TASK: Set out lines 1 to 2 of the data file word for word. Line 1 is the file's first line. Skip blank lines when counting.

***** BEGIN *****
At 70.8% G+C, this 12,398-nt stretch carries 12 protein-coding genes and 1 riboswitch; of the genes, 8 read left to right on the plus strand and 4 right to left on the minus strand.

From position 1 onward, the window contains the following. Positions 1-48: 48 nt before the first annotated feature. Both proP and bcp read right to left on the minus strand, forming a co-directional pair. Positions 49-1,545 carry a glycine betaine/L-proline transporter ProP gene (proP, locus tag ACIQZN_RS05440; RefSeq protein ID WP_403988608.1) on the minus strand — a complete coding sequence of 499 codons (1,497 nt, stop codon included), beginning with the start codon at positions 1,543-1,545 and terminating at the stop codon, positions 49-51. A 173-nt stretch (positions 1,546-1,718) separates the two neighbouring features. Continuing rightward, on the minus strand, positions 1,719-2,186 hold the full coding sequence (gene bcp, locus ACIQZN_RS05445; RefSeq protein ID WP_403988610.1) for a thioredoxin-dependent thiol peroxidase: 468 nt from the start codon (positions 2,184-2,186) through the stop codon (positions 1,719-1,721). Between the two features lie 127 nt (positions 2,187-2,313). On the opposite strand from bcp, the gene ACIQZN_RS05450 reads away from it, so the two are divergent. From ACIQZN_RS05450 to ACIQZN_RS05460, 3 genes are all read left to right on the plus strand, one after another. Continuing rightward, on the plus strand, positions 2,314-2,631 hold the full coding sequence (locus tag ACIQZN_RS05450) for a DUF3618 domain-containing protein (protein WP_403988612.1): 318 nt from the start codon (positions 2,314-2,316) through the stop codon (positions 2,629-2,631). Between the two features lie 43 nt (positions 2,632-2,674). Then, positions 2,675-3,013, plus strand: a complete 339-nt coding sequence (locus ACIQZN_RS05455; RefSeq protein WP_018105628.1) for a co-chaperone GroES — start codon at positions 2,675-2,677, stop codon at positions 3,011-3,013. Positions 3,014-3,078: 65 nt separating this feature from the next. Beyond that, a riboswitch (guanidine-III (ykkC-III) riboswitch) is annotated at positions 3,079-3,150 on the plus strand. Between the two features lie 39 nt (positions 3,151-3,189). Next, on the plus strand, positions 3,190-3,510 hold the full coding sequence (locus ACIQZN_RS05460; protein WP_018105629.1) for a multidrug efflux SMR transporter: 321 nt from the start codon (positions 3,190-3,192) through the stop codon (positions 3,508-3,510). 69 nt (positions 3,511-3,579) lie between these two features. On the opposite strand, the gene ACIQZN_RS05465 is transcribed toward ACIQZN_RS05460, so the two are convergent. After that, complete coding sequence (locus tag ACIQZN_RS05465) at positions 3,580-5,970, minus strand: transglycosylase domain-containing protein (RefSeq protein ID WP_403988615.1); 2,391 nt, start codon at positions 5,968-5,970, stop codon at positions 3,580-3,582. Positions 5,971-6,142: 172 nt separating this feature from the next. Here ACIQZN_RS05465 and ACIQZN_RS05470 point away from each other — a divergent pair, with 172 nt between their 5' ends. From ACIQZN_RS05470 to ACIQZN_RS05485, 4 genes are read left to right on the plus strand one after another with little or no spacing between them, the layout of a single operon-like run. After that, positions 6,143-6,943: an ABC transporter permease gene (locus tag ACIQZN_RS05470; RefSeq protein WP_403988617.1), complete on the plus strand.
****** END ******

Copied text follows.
At 70.8% G+C, this 12,398-nt stretch carries 12 protein-coding genes and 1 riboswitch; of the genes, 8 read left to right on the plus strand and 4 right to left on the minus strand.

From position 1 onward, the window contains the following. Positions 1-48: 48 nt before the first annotated feature. Both proP and bcp read right to left on the minus strand, forming a co-directional pair. Positions 49-1,545 carry a glycine betaine/L-proline transporter ProP gene (proP, locus tag ACIQZN_RS05440; RefSeq protein ID WP_403988608.1) on the minus strand — a complete coding sequence of 499 codons (1,497 nt, stop codon included), beginning with the start codon at positions 1,543-1,545 and terminating at the stop codon, positions 49-51. A 173-nt stretch (positions 1,546-1,718) separates the two neighbouring features. Continuing rightward, on the minus strand, positions 1,719-2,186 hold the full coding sequence (gene bcp, locus ACIQZN_RS05445; RefSeq protein ID WP_403988610.1) for a thioredoxin-dependent thiol peroxidase: 468 nt from the start codon (positions 2,184-2,186) through the stop codon (positions 1,719-1,721). Between the two features lie 127 nt (positions 2,187-2,313). On the opposite strand from bcp, the gene ACIQZN_RS05450 reads away from it, so the two are divergent. From ACIQZN_RS05450 to ACIQZN_RS05460, 3 genes are all read left to right on the plus strand, one after another. Continuing rightward, on the plus strand, positions 2,314-2,631 hold the full coding sequence (locus tag ACIQZN_RS05450) for a DUF3618 domain-containing protein (protein WP_403988612.1): 318 nt from the start codon (positions 2,314-2,316) through the stop codon (positions 2,629-2,631). Between the two features lie 43 nt (positions 2,632-2,674). Then, positions 2,675-3,013, plus strand: a complete 339-nt coding sequence (locus ACIQZN_RS05455; RefSeq protein WP_018105628.1) for a co-chaperone GroES — start codon at positions 2,675-2,677, stop codon at positions 3,011-3,013. Positions 3,014-3,078: 65 nt separating this feature from the next. Beyond that, a riboswitch (guanidine-III (ykkC-III) riboswitch) is annotated at positions 3,079-3,150 on the plus strand. Between the two features lie 39 nt (positions 3,151-3,189). Next, on the plus strand, positions 3,190-3,510 hold the full coding sequence (locus ACIQZN_RS05460; protein WP_018105629.1) for a multidrug efflux SMR transporter: 321 nt from the start codon (positions 3,190-3,192) through the stop codon (positions 3,508-3,510). 69 nt (positions 3,511-3,579) lie between these two features. On the opposite strand, the gene ACIQZN_RS05465 is transcribed toward ACIQZN_RS05460, so the two are convergent. After that, complete coding sequence (locus tag ACIQZN_RS05465) at positions 3,580-5,970, minus strand: transglycosylase domain-containing protein (RefSeq protein ID WP_403988615.1); 2,391 nt, start codon at positions 5,968-5,970, stop codon at positions 3,580-3,582. Positions 5,971-6,142: 172 nt separating this feature from the next. Here ACIQZN_RS05465 and ACIQZN_RS05470 point away from each other — a divergent pair, with 172 nt between their 5' ends. From ACIQZN_RS05470 to ACIQZN_RS05485, 4 genes are read left to right on the plus strand one after another with little or no spacing between them, the layout of a single operon-like run. After that, positions 6,143-6,943: an ABC transporter permease gene (locus tag ACIQZN_RS05470; RefSeq protein WP_403988617.1), complete on the plus strand.